In a previous post about Maintaining Momentum I spent a lot of time talking about a lot of different things, all of them designed to keep you striding forward confidently and quickly. But one thing I barely mentioned is the concept of Saving Everything, which has nothing whatsoever to do with maintaining momentum, and everything to do with future inspiration.
Doesn’t matter where you are, who you’re doing, why you’re running from the police, when you’ll hit the ground, or what your fortune cookie says. Continue reading →
Imagine a block of ice. You take your chisel and hammer and you go to work, making small nicks and grooves. You know what it looks like, you just have to get there. The first thing you do is knock out the basic shape of the sculpture. We’ll say it’s a banana. You like bananas, right? It’s a damn banana. Continue reading →
They collapsed in a heap on the ferry as it pulled away. Rangold was first to his feet, sneering and jeering at the group of five on the pier, who were shouting and cursing.
“Hah,” Rangold shouted. “This is last time you see us empty-handed!” He turned and dropped his trousers to the group, who all averted their gazes or threw rocks. One bounced off Rangold’s rump and he jumped up, yelping. The surprised expression on Rangold’s broad face almost made Murce laugh. Almost. Continue reading →
Anyone who read my first novel knows I was fond of big words. I went out of my way to use words like “peripatetic” and “eructation” simply because I knew them. It took a while to understand that this was a mistake. I’d artificially raised the bar for people to read and enjoy my novel with absolutely no gain.
When I was younger (and not very much younger) I had this mentality that “I’m writing for people like me” when “people like me” was a flimsy, shifting concept. Also a pretentious asshole.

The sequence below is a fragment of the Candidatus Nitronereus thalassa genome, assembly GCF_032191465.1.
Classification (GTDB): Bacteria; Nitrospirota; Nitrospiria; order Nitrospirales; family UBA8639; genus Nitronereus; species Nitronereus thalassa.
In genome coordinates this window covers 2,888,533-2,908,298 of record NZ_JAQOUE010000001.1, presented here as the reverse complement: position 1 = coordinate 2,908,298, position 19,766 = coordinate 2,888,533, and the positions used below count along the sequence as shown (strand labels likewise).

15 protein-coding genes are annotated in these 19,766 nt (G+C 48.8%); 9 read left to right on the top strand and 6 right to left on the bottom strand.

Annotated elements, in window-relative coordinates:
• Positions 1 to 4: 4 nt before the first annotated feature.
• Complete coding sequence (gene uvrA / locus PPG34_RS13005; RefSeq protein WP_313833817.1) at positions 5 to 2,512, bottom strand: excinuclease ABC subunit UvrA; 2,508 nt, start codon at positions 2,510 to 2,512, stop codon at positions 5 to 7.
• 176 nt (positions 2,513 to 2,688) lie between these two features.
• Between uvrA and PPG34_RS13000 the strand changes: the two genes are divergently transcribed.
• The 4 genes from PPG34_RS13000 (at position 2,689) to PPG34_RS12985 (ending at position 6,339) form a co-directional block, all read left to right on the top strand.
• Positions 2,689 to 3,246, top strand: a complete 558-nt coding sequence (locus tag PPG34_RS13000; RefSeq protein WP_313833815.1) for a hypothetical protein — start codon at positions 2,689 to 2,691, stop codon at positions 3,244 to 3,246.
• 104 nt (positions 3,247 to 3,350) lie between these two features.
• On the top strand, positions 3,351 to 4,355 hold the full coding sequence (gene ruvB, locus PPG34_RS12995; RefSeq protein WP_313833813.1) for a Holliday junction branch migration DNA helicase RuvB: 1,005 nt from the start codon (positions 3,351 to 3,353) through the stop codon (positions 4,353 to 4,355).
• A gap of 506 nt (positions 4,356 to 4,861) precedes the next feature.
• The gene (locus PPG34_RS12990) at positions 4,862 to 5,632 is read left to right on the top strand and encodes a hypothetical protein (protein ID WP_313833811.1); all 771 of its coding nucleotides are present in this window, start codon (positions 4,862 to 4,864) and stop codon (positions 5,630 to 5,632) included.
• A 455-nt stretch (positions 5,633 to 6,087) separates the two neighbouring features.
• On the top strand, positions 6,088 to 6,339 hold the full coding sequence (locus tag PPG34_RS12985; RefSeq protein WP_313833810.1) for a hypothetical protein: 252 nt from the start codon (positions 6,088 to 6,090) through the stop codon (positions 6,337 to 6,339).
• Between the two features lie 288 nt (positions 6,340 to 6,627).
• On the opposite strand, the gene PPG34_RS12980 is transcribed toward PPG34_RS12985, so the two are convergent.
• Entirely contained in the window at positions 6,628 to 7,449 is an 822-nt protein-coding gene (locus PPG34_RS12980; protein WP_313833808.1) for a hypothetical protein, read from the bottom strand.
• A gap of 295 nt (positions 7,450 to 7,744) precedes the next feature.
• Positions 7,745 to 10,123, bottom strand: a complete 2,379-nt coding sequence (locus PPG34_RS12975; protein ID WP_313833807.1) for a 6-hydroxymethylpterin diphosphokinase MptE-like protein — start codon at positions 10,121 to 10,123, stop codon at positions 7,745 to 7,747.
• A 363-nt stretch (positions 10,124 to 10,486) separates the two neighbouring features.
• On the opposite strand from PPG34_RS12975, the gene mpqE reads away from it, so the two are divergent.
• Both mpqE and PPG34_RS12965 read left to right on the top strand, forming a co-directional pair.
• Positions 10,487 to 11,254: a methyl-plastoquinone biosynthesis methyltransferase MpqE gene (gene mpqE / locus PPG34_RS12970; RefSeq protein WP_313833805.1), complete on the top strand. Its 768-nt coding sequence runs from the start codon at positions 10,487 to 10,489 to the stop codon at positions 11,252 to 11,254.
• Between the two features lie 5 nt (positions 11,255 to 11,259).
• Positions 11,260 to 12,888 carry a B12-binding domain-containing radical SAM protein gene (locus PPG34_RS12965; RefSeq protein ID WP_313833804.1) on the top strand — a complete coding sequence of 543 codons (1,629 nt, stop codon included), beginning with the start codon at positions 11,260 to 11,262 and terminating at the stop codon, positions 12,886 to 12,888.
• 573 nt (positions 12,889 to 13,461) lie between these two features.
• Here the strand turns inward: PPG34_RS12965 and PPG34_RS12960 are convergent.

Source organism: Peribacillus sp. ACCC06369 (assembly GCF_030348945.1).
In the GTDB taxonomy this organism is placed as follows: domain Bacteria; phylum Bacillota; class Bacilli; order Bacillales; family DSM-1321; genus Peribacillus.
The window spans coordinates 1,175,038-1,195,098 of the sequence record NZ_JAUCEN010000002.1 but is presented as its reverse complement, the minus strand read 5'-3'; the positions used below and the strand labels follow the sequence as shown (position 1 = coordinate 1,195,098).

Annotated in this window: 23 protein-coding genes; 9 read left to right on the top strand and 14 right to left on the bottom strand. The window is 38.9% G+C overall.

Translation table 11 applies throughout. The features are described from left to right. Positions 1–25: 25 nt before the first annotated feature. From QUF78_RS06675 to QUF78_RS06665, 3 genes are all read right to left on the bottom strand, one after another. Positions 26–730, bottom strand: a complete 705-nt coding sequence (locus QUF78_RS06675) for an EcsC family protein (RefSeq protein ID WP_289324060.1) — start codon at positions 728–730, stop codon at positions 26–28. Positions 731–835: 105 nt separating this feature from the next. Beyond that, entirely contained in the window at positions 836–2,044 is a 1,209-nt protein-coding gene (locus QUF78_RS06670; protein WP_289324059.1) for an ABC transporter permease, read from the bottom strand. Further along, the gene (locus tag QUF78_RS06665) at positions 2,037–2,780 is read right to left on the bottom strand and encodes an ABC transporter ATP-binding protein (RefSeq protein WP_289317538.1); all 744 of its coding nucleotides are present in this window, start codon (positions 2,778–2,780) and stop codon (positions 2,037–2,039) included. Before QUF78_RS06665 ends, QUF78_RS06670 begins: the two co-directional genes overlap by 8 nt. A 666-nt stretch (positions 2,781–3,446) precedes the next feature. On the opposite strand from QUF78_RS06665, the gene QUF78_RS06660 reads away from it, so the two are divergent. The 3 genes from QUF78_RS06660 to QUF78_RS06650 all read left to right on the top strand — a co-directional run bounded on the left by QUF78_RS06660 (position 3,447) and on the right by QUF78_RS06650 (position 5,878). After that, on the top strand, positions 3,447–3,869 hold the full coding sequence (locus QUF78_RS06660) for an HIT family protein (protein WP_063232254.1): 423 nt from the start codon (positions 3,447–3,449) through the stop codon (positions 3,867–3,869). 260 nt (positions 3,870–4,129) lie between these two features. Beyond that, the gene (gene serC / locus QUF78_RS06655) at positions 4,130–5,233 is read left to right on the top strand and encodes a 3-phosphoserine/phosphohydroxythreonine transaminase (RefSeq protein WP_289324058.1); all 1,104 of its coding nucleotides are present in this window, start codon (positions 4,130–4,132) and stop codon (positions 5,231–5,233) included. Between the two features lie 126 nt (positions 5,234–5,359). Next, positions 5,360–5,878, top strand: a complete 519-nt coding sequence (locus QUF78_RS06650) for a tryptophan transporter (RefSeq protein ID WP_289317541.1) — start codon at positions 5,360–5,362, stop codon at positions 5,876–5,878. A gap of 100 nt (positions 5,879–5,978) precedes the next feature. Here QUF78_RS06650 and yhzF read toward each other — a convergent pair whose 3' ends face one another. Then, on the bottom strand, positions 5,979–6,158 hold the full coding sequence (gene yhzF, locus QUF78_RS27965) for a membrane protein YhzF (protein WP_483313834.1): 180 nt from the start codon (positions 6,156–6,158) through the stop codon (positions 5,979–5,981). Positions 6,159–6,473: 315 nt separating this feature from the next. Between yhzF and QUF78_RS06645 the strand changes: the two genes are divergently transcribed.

My misconception was that the ideas would seem bigger and more intelligent if the language I used was bigger and more intelligent. This can be true; my grandmother read part of my first novel and then immediately put it down when she got to some words she didn’t know. The sentence structure was too complex for her. Her perception of the novel was that it was incredibly smart; too smart for her.
I had artificially raised the boundary to exclude people based on just a few words and needlessly complex structures. Continue reading →
Rembrandt’s lost work “The Storm on the Sea of Galilee”.
An Original Sin
Eva slipped in through a rusted, decaying vent on the surface level. It came apart with a simple heel stomp and she glided down the shaft, knocking loose a fan on the way. It clattered and tumbled, coming to rest some hundred meters below.
If anyone was in the bunker, her element of surprise was gone. She continued down, muttering.
Soon she reached the shattered fan blades in a juncture in the vent system and lightly set her feet down. The vent moaned, its fastenings creaking. The last thing she needed was to be thinking about how chubby she must be if the vent collapsed under her weight. She began to crawl. Continue reading →